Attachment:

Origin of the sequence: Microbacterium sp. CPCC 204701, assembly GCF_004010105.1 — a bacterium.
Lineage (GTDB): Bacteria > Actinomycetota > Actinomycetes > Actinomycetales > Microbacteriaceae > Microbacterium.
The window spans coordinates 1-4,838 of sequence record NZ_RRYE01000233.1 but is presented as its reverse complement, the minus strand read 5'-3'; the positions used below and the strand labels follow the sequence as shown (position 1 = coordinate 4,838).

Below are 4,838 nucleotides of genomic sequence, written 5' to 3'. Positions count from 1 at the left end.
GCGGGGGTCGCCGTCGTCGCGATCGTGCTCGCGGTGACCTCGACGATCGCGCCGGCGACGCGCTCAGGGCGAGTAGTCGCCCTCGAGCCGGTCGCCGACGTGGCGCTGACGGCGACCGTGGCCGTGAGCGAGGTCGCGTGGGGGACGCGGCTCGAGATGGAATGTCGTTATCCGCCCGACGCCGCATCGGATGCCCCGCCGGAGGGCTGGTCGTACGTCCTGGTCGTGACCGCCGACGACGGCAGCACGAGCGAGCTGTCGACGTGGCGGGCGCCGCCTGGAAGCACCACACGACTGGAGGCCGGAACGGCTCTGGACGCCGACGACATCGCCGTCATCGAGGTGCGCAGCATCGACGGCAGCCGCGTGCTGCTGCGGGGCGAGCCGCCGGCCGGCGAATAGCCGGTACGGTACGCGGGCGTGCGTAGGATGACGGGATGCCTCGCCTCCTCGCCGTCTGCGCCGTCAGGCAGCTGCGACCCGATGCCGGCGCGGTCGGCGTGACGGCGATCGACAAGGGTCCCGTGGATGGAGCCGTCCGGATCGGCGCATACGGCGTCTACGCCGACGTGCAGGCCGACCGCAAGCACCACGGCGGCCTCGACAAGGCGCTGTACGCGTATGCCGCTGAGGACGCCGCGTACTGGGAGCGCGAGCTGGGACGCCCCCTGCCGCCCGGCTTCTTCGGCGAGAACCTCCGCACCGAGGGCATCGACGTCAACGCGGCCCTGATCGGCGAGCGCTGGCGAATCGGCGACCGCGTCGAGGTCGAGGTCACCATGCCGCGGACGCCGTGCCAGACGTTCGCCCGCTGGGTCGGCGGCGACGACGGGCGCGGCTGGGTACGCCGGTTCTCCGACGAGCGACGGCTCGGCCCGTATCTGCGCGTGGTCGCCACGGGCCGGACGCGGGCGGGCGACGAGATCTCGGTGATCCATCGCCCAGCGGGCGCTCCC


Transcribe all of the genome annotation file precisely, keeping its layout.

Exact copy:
Origin of the sequence: Microbacterium sp. CPCC 204701, assembly GCF_004010105.1 — a bacterium.
Lineage (GTDB): Bacteria > Actinomycetota > Actinomycetes > Actinomycetales > Microbacteriaceae > Microbacterium.
The window spans coordinates 1-4,838 of sequence record NZ_RRYE01000233.1 but is presented as its reverse complement, the minus strand read 5'-3'; the positions used below and the strand labels follow the sequence as shown (position 1 = coordinate 4,838).

Below are 4,838 nucleotides of genomic sequence, written 5' to 3'. Positions count from 1 at the left end.
GCGGGGGTCGCCGTCGTCGCGATCGTGCTCGCGGTGACCTCGACGATCGCGCCGGCGACGCGCTCAGGGCGAGTAGTCGCCCTCGAGCCGGTCGCCGACGTGGCGCTGACGGCGACCGTGGCCGTGAGCGAGGTCGCGTGGGGGACGCGGCTCGAGATGGAATGTCGTTATCCGCCCGACGCCGCATCGGATGCCCCGCCGGAGGGCTGGTCGTACGTCCTGGTCGTGACCGCCGACGACGGCAGCACGAGCGAGCTGTCGACGTGGCGGGCGCCGCCTGGAAGCACCACACGACTGGAGGCCGGAACGGCTCTGGACGCCGACGACATCGCCGTCATCGAGGTGCGCAGCATCGACGGCAGCCGCGTGCTGCTGCGGGGCGAGCCGCCGGCCGGCGAATAGCCGGTACGGTACGCGGGCGTGCGTAGGATGACGGGATGCCTCGCCTCCTCGCCGTCTGCGCCGTCAGGCAGCTGCGACCCGATGCCGGCGCGGTCGGCGTGACGGCGATCGACAAGGGTCCCGTGGATGGAGCCGTCCGGATCGGCGCATACGGCGTCTACGCCGACGTGCAGGCCGACCGCAAGCACCACGGCGGCCTCGACAAGGCGCTGTACGCGTATGCCGCTGAGGACGCCGCGTACTGGGAGCGCGAGCTGGGACGCCCCCTGCCGCCCGGCTTCTTCGGCGAGAACCTCCGCACCGAGGGCATCGACGTCAACGCGGCCCTGATCGGCGAGCGCTGGCGAATCGGCGACCGCGTCGAGGTCGAGGTCACCATGCCGCGGACGCCGTGCCAGACGTTCGCCCGCTGGGTCGGCGGCGACGACGGGCGCGGCTGGGTACGCCGGTTCTCCGACGAGCGACGGCTCGGCCCGTATCTGCGCGTGGTCGCCACGGGCCGGACGCGGGCGGGCGACGAGATCTCGGTGATCCATCGCCCAGCGGGCGCTCCC